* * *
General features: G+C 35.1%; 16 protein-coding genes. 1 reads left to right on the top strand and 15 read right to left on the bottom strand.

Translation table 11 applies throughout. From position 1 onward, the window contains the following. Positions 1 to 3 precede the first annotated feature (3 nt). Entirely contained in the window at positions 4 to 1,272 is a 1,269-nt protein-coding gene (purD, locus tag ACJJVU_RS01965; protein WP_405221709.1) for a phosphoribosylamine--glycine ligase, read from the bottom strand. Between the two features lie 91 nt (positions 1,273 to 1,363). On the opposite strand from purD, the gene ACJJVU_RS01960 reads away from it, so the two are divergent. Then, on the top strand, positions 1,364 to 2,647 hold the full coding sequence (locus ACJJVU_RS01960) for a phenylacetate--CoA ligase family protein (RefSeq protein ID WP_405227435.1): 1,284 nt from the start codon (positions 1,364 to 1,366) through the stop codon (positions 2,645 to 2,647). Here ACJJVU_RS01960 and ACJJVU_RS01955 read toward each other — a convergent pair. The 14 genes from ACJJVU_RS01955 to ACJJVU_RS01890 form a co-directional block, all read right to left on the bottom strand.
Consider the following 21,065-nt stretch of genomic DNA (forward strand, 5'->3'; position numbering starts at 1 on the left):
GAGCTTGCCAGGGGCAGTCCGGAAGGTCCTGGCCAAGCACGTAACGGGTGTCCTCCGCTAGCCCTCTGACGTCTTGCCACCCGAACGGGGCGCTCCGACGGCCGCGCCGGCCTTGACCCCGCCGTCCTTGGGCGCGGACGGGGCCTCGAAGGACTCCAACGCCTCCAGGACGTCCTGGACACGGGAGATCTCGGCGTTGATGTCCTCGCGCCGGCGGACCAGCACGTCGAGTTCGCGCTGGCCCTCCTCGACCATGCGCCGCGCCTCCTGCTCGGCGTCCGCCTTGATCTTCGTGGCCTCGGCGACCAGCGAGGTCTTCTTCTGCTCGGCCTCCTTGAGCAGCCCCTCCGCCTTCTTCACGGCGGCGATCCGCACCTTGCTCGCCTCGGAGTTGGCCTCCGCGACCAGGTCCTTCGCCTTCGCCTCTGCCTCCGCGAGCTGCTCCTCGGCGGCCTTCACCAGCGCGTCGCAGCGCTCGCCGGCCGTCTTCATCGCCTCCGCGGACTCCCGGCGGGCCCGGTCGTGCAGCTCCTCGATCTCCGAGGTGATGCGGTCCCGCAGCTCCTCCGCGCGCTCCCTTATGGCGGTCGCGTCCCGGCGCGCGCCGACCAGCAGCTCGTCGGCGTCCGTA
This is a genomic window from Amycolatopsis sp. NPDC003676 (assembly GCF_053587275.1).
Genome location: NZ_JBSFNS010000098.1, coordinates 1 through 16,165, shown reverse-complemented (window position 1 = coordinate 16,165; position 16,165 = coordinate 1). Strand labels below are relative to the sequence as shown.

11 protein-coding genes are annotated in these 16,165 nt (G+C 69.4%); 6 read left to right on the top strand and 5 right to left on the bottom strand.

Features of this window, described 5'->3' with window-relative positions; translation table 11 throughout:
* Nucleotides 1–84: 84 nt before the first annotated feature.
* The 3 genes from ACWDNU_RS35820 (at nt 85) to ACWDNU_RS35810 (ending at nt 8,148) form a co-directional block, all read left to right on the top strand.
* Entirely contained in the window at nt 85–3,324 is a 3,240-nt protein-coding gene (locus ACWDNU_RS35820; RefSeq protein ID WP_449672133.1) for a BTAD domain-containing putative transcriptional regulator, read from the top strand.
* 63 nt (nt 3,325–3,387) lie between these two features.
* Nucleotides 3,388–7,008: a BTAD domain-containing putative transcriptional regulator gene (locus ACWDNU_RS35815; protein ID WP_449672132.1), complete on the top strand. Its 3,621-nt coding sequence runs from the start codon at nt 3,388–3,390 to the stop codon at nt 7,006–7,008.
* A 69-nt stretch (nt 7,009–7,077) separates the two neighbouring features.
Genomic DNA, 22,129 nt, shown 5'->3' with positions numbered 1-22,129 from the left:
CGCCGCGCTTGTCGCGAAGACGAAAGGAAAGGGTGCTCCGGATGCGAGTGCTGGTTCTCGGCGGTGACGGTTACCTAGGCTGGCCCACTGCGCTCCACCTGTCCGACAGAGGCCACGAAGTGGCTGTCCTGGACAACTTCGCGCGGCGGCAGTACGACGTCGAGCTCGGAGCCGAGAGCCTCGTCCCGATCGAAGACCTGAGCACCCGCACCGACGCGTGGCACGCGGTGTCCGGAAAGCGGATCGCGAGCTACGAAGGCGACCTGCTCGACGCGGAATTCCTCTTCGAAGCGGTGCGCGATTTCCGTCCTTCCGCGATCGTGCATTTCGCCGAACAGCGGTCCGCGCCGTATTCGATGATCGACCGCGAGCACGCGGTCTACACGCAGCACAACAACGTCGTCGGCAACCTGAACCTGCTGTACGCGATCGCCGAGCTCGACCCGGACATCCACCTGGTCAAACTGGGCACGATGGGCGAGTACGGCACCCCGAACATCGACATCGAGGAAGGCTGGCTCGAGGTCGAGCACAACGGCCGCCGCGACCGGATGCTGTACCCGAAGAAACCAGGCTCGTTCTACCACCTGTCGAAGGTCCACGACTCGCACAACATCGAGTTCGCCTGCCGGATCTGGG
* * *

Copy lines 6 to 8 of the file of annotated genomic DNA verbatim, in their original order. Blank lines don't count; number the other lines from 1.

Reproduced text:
Genome location: NZ_JBSFNS010000098.1, coordinates 1 through 16,165, shown reverse-complemented (window position 1 = coordinate 16,165; position 16,165 = coordinate 1). Strand labels below are relative to the sequence as shown.

11 protein-coding genes are annotated in these 16,165 nt (G+C 69.4%); 6 read left to right on the top strand and 5 right to left on the bottom strand.

Features of this window, described 5'->3' with window-relative positions; translation table 11 throughout: